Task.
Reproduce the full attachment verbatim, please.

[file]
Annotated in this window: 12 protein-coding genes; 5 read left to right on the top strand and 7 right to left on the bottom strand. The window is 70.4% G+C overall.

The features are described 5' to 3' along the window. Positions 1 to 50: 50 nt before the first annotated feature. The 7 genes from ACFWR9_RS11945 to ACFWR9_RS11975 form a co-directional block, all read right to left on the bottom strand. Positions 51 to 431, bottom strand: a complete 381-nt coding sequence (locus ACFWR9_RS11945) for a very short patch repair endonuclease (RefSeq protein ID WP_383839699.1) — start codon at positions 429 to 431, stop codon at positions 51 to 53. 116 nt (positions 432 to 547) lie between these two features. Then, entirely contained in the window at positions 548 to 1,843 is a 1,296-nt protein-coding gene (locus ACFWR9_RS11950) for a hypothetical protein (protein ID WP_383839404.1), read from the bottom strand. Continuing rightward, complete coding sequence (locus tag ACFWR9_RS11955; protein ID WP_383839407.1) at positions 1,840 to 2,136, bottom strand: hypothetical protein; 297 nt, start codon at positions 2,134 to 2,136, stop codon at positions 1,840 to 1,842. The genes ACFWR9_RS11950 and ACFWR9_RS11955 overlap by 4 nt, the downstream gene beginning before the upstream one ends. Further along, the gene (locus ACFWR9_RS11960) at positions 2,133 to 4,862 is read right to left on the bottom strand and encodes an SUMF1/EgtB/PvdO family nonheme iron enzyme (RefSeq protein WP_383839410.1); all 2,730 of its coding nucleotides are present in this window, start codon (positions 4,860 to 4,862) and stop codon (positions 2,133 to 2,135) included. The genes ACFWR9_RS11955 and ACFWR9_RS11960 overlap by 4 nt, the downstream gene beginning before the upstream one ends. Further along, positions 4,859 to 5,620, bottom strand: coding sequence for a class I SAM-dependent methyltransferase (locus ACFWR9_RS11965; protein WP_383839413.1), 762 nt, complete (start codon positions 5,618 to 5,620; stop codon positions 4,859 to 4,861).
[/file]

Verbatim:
Annotated in this window: 12 protein-coding genes; 5 read left to right on the top strand and 7 right to left on the bottom strand. The window is 70.4% G+C overall.

The features are described 5' to 3' along the window. Positions 1 to 50: 50 nt before the first annotated feature. The 7 genes from ACFWR9_RS11945 to ACFWR9_RS11975 form a co-directional block, all read right to left on the bottom strand. Positions 51 to 431, bottom strand: a complete 381-nt coding sequence (locus ACFWR9_RS11945) for a very short patch repair endonuclease (RefSeq protein ID WP_383839699.1) — start codon at positions 429 to 431, stop codon at positions 51 to 53. 116 nt (positions 432 to 547) lie between these two features. Then, entirely contained in the window at positions 548 to 1,843 is a 1,296-nt protein-coding gene (locus ACFWR9_RS11950) for a hypothetical protein (protein ID WP_383839404.1), read from the bottom strand. Continuing rightward, complete coding sequence (locus tag ACFWR9_RS11955; protein ID WP_383839407.1) at positions 1,840 to 2,136, bottom strand: hypothetical protein; 297 nt, start codon at positions 2,134 to 2,136, stop codon at positions 1,840 to 1,842. The genes ACFWR9_RS11950 and ACFWR9_RS11955 overlap by 4 nt, the downstream gene beginning before the upstream one ends. Further along, the gene (locus ACFWR9_RS11960) at positions 2,133 to 4,862 is read right to left on the bottom strand and encodes an SUMF1/EgtB/PvdO family nonheme iron enzyme (RefSeq protein WP_383839410.1); all 2,730 of its coding nucleotides are present in this window, start codon (positions 4,860 to 4,862) and stop codon (positions 2,133 to 2,135) included. The genes ACFWR9_RS11955 and ACFWR9_RS11960 overlap by 4 nt, the downstream gene beginning before the upstream one ends. Further along, positions 4,859 to 5,620, bottom strand: coding sequence for a class I SAM-dependent methyltransferase (locus ACFWR9_RS11965; protein WP_383839413.1), 762 nt, complete (start codon positions 5,618 to 5,620; stop codon positions 4,859 to 4,861).